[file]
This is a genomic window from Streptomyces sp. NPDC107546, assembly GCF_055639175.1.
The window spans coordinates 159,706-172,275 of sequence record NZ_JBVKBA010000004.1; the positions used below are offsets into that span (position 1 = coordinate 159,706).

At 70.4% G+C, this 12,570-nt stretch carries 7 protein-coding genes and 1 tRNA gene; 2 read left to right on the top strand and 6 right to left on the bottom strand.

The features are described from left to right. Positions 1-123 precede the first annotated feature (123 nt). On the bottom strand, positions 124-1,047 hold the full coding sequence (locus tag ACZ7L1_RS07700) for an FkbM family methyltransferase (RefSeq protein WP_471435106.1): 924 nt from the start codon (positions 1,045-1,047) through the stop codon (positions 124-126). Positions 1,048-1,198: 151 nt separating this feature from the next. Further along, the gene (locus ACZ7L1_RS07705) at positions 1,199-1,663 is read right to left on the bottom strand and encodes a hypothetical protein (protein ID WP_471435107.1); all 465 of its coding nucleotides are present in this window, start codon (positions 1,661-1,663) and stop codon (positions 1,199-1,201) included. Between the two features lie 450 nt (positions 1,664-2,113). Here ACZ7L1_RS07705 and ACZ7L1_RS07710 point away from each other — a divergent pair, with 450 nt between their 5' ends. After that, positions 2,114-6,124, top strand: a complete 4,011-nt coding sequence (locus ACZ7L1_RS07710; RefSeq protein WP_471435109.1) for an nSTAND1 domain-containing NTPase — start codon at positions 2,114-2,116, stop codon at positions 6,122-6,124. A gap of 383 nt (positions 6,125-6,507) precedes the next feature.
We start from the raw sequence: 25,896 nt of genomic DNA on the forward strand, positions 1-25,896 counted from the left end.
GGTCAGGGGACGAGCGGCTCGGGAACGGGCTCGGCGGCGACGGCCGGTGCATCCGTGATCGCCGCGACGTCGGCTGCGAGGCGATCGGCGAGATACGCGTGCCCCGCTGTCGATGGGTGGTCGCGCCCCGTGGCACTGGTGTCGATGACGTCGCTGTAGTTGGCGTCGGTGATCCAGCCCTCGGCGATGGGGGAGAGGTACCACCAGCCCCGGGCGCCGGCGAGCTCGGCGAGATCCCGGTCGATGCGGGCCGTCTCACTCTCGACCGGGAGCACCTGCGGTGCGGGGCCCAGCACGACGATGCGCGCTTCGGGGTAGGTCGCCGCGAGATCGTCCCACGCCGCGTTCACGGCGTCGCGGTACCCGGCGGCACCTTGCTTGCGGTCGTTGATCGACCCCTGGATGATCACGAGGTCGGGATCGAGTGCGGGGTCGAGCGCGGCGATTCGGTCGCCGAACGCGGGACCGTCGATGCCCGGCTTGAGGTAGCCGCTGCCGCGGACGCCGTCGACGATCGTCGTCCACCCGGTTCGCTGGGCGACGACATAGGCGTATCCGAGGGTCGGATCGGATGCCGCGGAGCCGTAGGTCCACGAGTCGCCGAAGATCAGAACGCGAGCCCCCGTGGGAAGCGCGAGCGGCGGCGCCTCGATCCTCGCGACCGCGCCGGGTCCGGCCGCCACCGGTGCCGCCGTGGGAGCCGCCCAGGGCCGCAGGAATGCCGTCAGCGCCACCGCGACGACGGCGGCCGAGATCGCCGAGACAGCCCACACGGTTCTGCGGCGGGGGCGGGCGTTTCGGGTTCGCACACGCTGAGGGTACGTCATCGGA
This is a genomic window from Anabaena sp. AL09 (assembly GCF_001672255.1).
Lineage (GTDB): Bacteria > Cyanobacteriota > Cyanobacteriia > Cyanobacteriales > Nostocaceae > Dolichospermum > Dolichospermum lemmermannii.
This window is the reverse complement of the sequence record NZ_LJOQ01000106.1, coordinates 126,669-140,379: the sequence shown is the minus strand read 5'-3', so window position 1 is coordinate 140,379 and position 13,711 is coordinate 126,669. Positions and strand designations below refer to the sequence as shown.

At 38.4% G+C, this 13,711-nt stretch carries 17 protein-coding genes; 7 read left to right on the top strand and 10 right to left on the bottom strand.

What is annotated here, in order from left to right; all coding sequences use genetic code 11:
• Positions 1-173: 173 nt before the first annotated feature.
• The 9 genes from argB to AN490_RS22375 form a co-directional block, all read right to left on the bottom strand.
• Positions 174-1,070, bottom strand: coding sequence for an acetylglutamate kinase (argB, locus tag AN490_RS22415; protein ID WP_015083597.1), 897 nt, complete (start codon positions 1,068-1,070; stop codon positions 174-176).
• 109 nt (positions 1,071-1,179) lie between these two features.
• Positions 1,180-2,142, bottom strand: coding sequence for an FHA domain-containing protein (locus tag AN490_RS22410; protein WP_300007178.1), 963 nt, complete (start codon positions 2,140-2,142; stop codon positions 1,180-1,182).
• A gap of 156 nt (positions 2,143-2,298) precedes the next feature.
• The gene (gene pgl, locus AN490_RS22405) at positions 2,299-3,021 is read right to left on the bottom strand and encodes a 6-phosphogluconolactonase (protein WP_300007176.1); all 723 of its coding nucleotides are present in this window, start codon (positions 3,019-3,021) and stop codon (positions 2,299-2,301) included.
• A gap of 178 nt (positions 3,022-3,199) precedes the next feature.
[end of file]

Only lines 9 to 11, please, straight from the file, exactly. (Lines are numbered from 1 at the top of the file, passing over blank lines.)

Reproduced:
This window is the reverse complement of the sequence record NZ_LJOQ01000106.1, coordinates 126,669-140,379: the sequence shown is the minus strand read 5'-3', so window position 1 is coordinate 140,379 and position 13,711 is coordinate 126,669. Positions and strand designations below refer to the sequence as shown.

At 38.4% G+C, this 13,711-nt stretch carries 17 protein-coding genes; 7 read left to right on the top strand and 10 right to left on the bottom strand.

What is annotated here, in order from left to right; all coding sequences use genetic code 11: